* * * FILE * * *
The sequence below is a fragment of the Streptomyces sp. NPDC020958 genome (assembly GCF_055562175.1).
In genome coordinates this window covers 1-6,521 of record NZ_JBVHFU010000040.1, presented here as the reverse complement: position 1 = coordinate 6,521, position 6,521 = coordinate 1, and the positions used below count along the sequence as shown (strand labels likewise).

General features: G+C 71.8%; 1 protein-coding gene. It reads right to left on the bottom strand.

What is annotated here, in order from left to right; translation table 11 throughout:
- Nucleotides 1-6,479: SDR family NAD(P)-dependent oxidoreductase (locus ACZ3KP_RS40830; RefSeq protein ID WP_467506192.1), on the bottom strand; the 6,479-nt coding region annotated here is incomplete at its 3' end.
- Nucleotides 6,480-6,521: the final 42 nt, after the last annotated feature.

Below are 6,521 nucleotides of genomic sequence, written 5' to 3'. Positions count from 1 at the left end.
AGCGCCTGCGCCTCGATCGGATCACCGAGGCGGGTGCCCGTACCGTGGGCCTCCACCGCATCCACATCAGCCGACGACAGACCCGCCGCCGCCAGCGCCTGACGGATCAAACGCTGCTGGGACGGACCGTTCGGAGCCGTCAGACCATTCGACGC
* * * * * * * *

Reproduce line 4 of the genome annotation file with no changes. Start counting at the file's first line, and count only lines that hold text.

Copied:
What is annotated here, in order from left to right; translation table 11 throughout: